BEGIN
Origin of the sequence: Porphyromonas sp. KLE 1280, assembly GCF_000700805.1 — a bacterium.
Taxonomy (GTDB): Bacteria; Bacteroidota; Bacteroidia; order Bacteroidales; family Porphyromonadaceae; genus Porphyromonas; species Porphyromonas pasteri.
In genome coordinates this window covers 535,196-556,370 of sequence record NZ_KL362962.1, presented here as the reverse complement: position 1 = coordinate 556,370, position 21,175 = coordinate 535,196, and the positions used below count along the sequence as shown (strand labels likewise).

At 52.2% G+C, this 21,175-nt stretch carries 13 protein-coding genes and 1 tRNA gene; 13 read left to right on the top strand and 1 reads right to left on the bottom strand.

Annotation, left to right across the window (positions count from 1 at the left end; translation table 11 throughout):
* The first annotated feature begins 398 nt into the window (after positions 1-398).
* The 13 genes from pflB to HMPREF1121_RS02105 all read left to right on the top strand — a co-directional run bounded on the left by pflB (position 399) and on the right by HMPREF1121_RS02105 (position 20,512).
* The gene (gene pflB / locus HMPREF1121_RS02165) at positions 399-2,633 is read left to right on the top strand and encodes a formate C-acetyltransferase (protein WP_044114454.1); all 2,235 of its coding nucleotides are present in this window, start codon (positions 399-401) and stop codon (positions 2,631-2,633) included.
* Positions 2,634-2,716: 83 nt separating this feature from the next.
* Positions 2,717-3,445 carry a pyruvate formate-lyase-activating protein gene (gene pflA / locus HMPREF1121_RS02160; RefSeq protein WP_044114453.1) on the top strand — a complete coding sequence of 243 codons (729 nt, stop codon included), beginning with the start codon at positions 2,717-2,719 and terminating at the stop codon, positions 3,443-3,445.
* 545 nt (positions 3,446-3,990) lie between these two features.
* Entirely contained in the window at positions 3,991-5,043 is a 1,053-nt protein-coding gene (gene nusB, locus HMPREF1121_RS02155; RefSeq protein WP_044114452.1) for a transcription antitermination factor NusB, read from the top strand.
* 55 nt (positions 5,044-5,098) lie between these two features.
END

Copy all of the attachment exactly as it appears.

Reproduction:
Origin of the sequence: Porphyromonas sp. KLE 1280, assembly GCF_000700805.1 — a bacterium.
Taxonomy (GTDB): Bacteria; Bacteroidota; Bacteroidia; order Bacteroidales; family Porphyromonadaceae; genus Porphyromonas; species Porphyromonas pasteri.
In genome coordinates this window covers 535,196-556,370 of sequence record NZ_KL362962.1, presented here as the reverse complement: position 1 = coordinate 556,370, position 21,175 = coordinate 535,196, and the positions used below count along the sequence as shown (strand labels likewise).

At 52.2% G+C, this 21,175-nt stretch carries 13 protein-coding genes and 1 tRNA gene; 13 read left to right on the top strand and 1 reads right to left on the bottom strand.

Annotation, left to right across the window (positions count from 1 at the left end; translation table 11 throughout):
* The first annotated feature begins 398 nt into the window (after positions 1-398).
* The 13 genes from pflB to HMPREF1121_RS02105 all read left to right on the top strand — a co-directional run bounded on the left by pflB (position 399) and on the right by HMPREF1121_RS02105 (position 20,512).
* The gene (gene pflB / locus HMPREF1121_RS02165) at positions 399-2,633 is read left to right on the top strand and encodes a formate C-acetyltransferase (protein WP_044114454.1); all 2,235 of its coding nucleotides are present in this window, start codon (positions 399-401) and stop codon (positions 2,631-2,633) included.
* Positions 2,634-2,716: 83 nt separating this feature from the next.
* Positions 2,717-3,445 carry a pyruvate formate-lyase-activating protein gene (gene pflA / locus HMPREF1121_RS02160; RefSeq protein WP_044114453.1) on the top strand — a complete coding sequence of 243 codons (729 nt, stop codon included), beginning with the start codon at positions 2,717-2,719 and terminating at the stop codon, positions 3,443-3,445.
* 545 nt (positions 3,446-3,990) lie between these two features.
* Entirely contained in the window at positions 3,991-5,043 is a 1,053-nt protein-coding gene (gene nusB, locus HMPREF1121_RS02155; RefSeq protein WP_044114452.1) for a transcription antitermination factor NusB, read from the top strand.
* 55 nt (positions 5,044-5,098) lie between these two features.